mirrored image of person with dandelion in mouth

“This Ink Feels Like Sorrow” by Karin Lowachee

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The art of a tattoo lies beyond what is seen on the surface of the skin. There is a whole other dimension to the ancient practice of inking permanent marks across the body, and a young Inuit tattoo artist is trying to understand his obsession with his job. He uses the people tattoos to release his own emotions visualizing each color as its own feeling, but the colors begin to darken after he loses his twin brother Shan. This artist covers himself in the anger, pain, and loneliness of his loss. He has to wonder if his ability to transfer emotion was not the origin of Shan’s addiction to drugs.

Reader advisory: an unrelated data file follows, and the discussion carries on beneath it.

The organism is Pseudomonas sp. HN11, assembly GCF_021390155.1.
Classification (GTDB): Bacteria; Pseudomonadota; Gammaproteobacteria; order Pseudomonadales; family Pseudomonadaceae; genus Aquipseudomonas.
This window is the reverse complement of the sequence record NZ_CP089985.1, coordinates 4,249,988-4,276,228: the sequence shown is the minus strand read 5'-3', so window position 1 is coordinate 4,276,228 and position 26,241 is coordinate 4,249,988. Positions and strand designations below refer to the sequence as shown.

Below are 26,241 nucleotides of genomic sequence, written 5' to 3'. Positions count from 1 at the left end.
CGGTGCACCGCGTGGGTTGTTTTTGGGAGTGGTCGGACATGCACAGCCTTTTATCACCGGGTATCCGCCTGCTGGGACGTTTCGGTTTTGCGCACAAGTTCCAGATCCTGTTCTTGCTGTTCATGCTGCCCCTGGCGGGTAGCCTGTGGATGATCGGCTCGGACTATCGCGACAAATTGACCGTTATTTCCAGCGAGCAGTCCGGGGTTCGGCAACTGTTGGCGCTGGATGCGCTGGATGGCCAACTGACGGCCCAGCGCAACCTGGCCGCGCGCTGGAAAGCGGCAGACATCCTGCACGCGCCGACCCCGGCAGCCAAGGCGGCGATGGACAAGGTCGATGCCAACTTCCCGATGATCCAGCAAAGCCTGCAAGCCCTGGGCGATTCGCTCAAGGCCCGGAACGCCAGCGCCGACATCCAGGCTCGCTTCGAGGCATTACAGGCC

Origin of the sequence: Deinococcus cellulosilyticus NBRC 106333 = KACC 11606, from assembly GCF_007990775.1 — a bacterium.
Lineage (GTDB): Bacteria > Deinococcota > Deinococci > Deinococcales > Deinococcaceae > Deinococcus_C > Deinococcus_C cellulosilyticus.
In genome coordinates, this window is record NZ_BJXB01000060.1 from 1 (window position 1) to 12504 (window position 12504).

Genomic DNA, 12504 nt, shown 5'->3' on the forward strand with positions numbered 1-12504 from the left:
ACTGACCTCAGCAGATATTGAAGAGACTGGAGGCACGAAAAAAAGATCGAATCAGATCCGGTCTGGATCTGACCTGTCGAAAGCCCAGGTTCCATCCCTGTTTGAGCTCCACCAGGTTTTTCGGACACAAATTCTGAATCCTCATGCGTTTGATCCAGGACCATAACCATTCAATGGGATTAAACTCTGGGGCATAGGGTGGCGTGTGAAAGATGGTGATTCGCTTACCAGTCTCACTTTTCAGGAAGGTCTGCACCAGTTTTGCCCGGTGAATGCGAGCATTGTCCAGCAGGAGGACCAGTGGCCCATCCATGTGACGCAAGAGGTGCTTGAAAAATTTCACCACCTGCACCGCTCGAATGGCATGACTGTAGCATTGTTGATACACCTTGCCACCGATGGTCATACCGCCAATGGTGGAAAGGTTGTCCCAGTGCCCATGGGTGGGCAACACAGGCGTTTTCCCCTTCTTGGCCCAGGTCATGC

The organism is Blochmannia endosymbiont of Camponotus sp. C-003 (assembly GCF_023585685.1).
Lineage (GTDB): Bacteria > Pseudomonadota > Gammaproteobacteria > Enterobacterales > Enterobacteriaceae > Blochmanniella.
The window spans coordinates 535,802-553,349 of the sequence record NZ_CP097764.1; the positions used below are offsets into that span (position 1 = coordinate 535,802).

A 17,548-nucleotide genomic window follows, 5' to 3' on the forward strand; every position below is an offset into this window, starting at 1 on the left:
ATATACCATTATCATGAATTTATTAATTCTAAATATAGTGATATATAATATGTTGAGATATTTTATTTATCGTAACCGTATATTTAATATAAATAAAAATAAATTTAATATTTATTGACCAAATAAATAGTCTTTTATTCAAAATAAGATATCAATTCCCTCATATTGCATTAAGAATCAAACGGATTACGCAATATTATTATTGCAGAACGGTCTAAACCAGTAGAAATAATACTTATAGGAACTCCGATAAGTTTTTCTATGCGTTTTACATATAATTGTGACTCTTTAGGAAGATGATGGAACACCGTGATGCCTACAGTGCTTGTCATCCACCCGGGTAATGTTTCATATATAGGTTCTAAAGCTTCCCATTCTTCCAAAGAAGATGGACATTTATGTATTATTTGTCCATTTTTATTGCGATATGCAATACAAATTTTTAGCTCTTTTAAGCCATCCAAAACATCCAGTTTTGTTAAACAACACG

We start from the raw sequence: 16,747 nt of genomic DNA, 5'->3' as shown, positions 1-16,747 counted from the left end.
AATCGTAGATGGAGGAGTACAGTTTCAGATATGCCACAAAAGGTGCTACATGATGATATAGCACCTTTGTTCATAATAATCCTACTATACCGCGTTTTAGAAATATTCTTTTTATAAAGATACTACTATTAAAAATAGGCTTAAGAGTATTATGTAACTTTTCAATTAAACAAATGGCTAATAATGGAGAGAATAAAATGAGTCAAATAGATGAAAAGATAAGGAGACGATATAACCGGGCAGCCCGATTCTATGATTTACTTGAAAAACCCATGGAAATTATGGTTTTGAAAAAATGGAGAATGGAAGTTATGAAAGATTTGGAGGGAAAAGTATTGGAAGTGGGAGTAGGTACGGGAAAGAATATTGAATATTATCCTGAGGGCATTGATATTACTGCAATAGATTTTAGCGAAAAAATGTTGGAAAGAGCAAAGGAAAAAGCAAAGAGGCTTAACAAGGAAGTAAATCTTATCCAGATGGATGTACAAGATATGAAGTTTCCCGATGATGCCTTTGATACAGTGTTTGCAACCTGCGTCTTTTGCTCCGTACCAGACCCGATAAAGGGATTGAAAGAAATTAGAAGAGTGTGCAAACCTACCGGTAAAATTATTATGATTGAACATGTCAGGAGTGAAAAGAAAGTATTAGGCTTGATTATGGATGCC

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This Ink Feels Like Sorrow

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About the Author
Karin was born in South America, grew up in Canada, and worked in the Arctic. Her first novel WARCHILD won the Warner Aspect First Novel Contest. Both WARCHILD and her third novel CAGEBIRD were finalists for the Philip K. Dick Award. Her books have been translated into French, Hebrew, and Japanese, and her short stories have appeared in anthologies edited by Nalo Hopkinson, John Joseph Adams and Ann VanderMeer.
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